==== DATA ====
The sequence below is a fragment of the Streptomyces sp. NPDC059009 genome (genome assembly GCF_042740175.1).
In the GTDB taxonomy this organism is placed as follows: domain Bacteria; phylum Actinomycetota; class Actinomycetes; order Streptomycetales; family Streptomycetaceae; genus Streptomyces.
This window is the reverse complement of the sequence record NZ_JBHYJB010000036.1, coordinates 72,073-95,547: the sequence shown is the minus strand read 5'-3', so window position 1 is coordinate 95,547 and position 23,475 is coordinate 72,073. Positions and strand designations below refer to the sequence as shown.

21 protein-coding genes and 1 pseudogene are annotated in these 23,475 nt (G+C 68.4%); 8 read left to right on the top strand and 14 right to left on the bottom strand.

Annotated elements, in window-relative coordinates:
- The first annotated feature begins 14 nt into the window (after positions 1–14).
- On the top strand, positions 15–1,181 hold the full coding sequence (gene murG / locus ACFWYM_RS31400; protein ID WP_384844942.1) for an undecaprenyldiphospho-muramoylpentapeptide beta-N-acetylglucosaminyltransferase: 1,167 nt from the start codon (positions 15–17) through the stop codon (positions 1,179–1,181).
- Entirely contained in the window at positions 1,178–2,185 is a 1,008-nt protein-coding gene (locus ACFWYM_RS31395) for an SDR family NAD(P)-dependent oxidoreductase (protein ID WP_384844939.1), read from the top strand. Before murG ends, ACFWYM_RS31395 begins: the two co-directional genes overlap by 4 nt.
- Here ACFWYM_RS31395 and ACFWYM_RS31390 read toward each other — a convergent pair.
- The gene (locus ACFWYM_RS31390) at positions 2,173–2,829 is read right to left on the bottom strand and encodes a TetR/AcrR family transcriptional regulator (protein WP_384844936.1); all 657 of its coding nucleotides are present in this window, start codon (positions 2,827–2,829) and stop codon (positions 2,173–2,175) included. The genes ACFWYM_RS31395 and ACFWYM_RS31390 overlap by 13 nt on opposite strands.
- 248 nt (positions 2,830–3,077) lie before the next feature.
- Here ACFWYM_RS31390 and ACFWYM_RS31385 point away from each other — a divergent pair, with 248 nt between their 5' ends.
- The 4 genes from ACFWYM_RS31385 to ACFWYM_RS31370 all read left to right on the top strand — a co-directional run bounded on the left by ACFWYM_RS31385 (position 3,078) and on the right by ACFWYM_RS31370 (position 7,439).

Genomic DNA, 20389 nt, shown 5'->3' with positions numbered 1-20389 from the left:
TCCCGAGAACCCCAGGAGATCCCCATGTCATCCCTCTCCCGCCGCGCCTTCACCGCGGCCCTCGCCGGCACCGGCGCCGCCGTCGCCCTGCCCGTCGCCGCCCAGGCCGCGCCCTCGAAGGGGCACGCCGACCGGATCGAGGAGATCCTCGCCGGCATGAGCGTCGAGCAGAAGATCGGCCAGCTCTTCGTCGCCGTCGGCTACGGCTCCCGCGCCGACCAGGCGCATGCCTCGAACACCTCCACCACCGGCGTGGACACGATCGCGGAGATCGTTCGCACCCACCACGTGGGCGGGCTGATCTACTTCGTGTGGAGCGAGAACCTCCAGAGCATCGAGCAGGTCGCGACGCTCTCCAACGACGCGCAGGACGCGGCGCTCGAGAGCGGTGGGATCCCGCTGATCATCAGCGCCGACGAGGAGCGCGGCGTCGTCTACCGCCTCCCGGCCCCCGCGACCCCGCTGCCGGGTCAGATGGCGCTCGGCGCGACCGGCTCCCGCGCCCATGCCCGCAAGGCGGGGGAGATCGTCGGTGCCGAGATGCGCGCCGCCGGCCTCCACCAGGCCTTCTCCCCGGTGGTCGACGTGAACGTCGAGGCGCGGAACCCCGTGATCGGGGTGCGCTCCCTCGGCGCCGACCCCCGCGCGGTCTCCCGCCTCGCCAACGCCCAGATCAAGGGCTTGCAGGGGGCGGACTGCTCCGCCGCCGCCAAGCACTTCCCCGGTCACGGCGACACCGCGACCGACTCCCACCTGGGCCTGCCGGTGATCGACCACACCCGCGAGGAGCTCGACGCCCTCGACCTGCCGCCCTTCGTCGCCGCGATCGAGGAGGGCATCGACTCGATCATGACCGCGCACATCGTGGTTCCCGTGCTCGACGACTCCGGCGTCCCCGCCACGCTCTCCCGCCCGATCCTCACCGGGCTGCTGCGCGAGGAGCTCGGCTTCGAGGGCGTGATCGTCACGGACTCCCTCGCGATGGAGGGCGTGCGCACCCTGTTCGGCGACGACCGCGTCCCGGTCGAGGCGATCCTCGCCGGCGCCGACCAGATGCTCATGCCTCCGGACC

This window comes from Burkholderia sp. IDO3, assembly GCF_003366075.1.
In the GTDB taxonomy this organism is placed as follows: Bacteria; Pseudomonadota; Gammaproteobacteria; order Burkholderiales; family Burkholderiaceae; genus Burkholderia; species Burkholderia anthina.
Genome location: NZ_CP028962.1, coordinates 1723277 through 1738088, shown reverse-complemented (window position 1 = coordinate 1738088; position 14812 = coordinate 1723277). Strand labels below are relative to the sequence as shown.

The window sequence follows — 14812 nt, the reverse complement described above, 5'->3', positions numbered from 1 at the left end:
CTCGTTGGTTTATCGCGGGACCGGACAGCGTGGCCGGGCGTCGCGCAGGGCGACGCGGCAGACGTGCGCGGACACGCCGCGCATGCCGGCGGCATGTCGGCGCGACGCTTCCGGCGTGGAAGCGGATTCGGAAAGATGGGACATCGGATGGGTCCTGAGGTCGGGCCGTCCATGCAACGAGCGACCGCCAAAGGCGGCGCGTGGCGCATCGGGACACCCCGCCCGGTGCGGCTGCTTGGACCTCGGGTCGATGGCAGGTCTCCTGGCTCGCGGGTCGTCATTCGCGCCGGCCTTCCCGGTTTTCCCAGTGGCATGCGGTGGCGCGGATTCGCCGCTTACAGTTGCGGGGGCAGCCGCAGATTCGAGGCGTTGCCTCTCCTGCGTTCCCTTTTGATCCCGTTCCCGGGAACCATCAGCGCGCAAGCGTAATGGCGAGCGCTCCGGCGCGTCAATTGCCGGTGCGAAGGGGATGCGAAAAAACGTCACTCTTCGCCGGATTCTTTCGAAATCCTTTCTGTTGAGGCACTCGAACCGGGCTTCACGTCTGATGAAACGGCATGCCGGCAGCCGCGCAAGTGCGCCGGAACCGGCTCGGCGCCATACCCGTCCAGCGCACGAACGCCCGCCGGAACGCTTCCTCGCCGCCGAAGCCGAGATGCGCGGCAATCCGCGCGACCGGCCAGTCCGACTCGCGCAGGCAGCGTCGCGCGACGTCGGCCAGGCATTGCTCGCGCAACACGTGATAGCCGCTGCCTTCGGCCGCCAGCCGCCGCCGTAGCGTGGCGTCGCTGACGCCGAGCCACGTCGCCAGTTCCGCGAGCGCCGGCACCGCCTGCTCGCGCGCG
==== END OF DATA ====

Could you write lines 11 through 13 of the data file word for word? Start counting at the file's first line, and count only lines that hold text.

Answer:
- 248 nt (positions 2,830–3,077) lie before the next feature.
- Here ACFWYM_RS31390 and ACFWYM_RS31385 point away from each other — a divergent pair, with 248 nt between their 5' ends.
- The 4 genes from ACFWYM_RS31385 to ACFWYM_RS31370 all read left to right on the top strand — a co-directional run bounded on the left by ACFWYM_RS31385 (position 3,078) and on the right by ACFWYM_RS31370 (position 7,439).